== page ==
The Ithaca PlanIn 2016, Ithaca Mayor Myrick released The Ithaca Plan: A Public Safety Approach to Drugs and Drug Policy, which was based on recommendations developed by a group of community health and policy experts. The wide-ranging proposals did not specifically include youth voices and perspectives; this was the impetus to launch the Youth Voices on Substance Abuse program.

BUILDING KNOWLEDGE AND EXPECTATIONS

Universal Declation of Human RightsThe program engaged a diverse spectrum of teens in the study of key Human Rights documents as prelude to researching the causes and impacts of Substance Abuse, especially among their peers. In their classrooms, over 100 high school students at New Roots Charter School in Ithaca, NY and Charles O. Dickerson High School, Trumansburg, NY discussed the content and significance of the Universal Declaration of Human Rights, the Convention on the Rights of the Child, and the UN 2030 Sustainable Development Goals.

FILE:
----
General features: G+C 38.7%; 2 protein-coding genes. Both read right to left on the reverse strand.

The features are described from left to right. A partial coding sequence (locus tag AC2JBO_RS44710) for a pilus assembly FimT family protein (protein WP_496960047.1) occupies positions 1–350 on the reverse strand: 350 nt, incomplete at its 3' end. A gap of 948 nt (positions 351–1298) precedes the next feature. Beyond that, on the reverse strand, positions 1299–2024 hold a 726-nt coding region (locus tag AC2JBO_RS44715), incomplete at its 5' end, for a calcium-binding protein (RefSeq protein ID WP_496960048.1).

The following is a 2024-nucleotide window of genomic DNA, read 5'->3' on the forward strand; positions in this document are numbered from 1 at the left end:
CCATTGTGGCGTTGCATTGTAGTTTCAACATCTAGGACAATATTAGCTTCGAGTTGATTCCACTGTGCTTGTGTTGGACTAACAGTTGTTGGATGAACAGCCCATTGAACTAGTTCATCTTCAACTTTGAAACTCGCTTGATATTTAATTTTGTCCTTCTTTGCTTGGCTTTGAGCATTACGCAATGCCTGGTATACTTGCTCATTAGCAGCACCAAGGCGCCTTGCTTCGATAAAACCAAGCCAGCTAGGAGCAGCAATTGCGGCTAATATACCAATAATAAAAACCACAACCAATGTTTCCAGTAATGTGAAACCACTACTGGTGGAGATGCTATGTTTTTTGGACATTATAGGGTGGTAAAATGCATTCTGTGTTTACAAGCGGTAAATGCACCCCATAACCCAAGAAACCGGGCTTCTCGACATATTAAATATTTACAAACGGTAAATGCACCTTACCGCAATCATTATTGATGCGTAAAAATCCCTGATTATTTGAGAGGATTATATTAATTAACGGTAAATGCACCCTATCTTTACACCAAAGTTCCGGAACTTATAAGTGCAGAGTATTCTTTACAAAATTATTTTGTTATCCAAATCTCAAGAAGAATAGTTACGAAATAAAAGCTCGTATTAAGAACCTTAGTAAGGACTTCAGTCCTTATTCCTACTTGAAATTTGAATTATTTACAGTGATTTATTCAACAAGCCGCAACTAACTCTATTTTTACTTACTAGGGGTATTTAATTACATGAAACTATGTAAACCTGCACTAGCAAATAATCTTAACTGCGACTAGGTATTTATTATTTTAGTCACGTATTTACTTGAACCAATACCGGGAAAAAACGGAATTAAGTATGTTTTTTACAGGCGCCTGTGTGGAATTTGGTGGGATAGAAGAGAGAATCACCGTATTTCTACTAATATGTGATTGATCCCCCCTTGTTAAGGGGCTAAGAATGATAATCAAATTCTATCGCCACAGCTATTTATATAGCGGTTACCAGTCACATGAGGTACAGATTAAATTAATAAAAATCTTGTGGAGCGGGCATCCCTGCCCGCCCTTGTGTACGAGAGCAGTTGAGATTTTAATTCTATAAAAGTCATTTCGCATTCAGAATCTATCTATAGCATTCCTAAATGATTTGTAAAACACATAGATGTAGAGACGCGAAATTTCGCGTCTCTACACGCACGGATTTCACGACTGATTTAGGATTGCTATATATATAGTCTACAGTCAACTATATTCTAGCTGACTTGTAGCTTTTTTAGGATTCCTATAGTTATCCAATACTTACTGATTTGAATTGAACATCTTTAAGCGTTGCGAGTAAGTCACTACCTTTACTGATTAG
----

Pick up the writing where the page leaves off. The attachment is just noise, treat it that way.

Building on this conceptual background, they then researched issues related to addictive substances and the Substance Abuse pandemic. Articles provided (listed below) were augmented by their findings on websites – some factual, some biased. These formed the bases for mentor- or teacher-guided discussions to help them separate facts from opinions.

NYS Opiod

Facing Addiction

Students were given latitude to select whatever aspect of Substance Abuse they chose to research, and how they would address the issue. Some prepared very personal essays based on the experiences of friends or family; many chose to design projects that would provide information for their peers or would offer support for one of the local service providers

Policy and health services experts invited into their classrooms included Mayor Myrick, Michelle McElroy from Southern Tier Aids Program, and Stacy Cangelosi from the Alcohol and Drug Council of Tompkins County. These provided students’ opportunities to get broader perspectives on the challenges facing their community and services available, and to seek information relative to questions and concerns they had.